The Chicago police then banged on the door, saying, "We just found your husband dead." At that moment our lives changed. Chicago's ruthless streets had stolen my father. Ezekiel Taylor was shot and killed in a robbery, on his way home from church. He died four minutes away from the house where Michelle Obama grew up.

And so my mother, Velma, was left to raise me in a single parent household. Without her husband's income, she struggled to keep me in private school and extra curricular activities -- from ballet, to tap, to flute lessons, to drum lessons. Her sacrifice can never be repaid. She taught me how to be a survivor, and imparted strong values, standards and morals.

Chicago's record murder rate: Don't blame guns alone

She also taught me the lesson of forgiveness. I forgive the two men and woman who killed my father because you can't go forward if you don't.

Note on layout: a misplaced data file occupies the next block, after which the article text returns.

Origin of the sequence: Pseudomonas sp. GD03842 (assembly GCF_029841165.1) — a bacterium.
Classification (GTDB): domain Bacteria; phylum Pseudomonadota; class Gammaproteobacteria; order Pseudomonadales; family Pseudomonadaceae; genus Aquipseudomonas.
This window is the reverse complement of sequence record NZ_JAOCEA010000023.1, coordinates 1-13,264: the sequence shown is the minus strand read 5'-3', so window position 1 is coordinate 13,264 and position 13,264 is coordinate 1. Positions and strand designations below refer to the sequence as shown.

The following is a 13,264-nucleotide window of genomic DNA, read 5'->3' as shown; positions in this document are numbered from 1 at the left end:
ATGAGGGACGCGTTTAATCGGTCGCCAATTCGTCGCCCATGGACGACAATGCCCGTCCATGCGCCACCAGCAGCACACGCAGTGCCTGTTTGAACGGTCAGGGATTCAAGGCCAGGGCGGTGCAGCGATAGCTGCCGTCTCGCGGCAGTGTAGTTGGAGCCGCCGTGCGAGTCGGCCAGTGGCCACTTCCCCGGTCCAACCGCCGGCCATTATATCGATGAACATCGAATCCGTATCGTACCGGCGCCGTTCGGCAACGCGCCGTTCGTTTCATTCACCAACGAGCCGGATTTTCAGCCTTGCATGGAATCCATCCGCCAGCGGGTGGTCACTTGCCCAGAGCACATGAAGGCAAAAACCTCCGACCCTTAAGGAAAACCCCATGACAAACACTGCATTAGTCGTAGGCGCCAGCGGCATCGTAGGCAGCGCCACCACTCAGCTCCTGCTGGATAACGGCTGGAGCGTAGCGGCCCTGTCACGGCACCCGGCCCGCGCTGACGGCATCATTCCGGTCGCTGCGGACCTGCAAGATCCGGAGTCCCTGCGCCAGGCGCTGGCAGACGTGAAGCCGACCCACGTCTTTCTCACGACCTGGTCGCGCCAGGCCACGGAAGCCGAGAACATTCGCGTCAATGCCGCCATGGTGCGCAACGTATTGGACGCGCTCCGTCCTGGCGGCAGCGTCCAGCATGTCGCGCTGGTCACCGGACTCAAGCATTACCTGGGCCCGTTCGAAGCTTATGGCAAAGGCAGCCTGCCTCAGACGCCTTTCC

In high school, my great friend and honorary "big brother" died in the same street violence. Ron Hollister was intelligent, upstanding, funny and a good student . He was gunned down in a robbery on a summer day when he was home from his freshman year at college. He had gone to get his car washed.

Chicago's gun violence: Can Obama help?
Chicago's 500th homicide this year
National politics cloud teen's funeral
Pendletons: Hadiya was bubbly, funny

As a senior in high school, I vowed to get out of Chicago, to escape the pain and tragedy. I worked hard and landed a full four year scholarship to Clark Atlanta University. I never looked back.

But in March of 2010, Chicago reached me in Atlanta with another horrifying phone call. My grade school buddy Steven Lee -- kind, funny and generous -- was leaving his birthday party and was caught in the crossfire of two gangs. Steven was killed by a stray bullet and his killer was never captured. To add to the tragedy for his family, his older brother was a Chicago police officer who was killed in the line of duty in August 2001.

My hometown is a war zone. Too many innocent children and young adults have died. Chicago police reported that 506 people were murdered in the city in 2012, about 16% more than 2011. Compare that with the fact that 310 American troops were killed in Afghanistan in 2012.